Newscast Media WASHINGTON—The AP news agency has reported that the US tried
to undermine Cuba’s government with a social media website called ZunZuneo. Expert
William LeoGrande says that US credibility in the region has now been damaged.
The US Agency for International Development (USAID) clandestinely developed
ZunZuneo, which was similar to Twitter, in order to incite flash mobs at sensitive
political moments in an effort to force democratic change in Havana.
At its height, ZunZuneo had 40,000 users in Cuba, who were unaware of the US
government’s involvement. Realizing that the US role would eventually be discovered,
those involved in the operation sought to find independent financing for ZunZuneo.
Unable to secure a private sector sponsor, they shut the social media site down in
2012 when government financing dried up.
According to The Guardian, White House press secretary denied any involvement of
the White House with the program.
“It was a development-assistance program,” Carney said, adding: “I am not aware of
individuals here in the White House who were involved.” He also said the program was
subject to congressional oversight.
Carney denied suggestions the program was “under the table” or had “roped in”
The president of Venezuela has already pointed to this incident as proof that the
unrest in his country is being fomented by the United States. This operation in Cuba
gives other governments the perfect excuse to blame internal problems on USAID and
the United States government.
Source: Deutsche Welle
Newscast Media WASHINGTON, D.C.—The U.S. Agency for International Development has agreed to support an African Development Bank fund that helps members of the diaspora in the United States promote development in Africa and improve the flow of worker remittances.
The Migration and Development Fund will award up to $500,000 to financial institutions or network associations in West or Central Africa that propose innovations aimed at boosting local development, increasing investment in migrant home countries in Africa, or promoting regulatory reforms that affect money transfers. The fund aims to scale up its capacity-building efforts in the financial sector to benefit low-income Africans, according to a USAID press release.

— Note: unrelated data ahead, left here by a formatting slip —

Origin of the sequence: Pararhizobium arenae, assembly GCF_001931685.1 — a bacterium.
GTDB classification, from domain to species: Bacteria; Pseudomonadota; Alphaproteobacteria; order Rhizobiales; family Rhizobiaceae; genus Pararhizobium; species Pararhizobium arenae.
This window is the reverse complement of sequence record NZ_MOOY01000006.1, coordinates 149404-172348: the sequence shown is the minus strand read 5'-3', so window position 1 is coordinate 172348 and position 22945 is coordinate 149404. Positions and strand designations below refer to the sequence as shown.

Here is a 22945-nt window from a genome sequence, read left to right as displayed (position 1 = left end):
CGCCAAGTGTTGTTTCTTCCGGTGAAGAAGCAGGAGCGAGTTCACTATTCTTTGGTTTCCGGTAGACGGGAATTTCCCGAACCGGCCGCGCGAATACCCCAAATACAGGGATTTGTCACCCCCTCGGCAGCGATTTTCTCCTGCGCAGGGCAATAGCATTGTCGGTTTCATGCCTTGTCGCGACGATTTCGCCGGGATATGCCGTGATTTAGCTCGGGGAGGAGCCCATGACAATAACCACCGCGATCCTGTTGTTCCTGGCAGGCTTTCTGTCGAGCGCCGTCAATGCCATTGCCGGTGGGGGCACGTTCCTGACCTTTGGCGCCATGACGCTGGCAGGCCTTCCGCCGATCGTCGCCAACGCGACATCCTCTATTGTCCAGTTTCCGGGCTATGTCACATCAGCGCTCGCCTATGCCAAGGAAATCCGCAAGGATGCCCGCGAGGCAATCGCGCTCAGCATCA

Proposals must show evidence of building wealth or creating jobs in Africa, and of reducing informal financial practices, according to the development bank. In addition, proposal sponsors must be registered within Africa, the bank said in a press release.
“We are doing this to encourage members of the African diaspora to build on the social capital of their countries of origin in their local communities as well as their host societies,” said Rafael Jabba, the fund’s coordinator.
About 30 million Africans have migrated to other countries in Africa or to other continents, according to USAID. This group “holds tremendous potential for the development of Africa as indicated by a strong flow of remittances,” it stated. Remittances are the continent’s largest source of net foreign inflows after foreign direct investment, which approaches $80 billion. Remittance flows to Africa quadrupled between 1990 and 2010, to nearly $40 billion, USAID said.
However, the cost of sending remittances to sub-Saharan Africa is the highest in the developing world, USAID noted. The fund will address this cost by encouraging competition among money transfer operators, by supporting a regulatory framework and by backing the introduction of innovative technologies.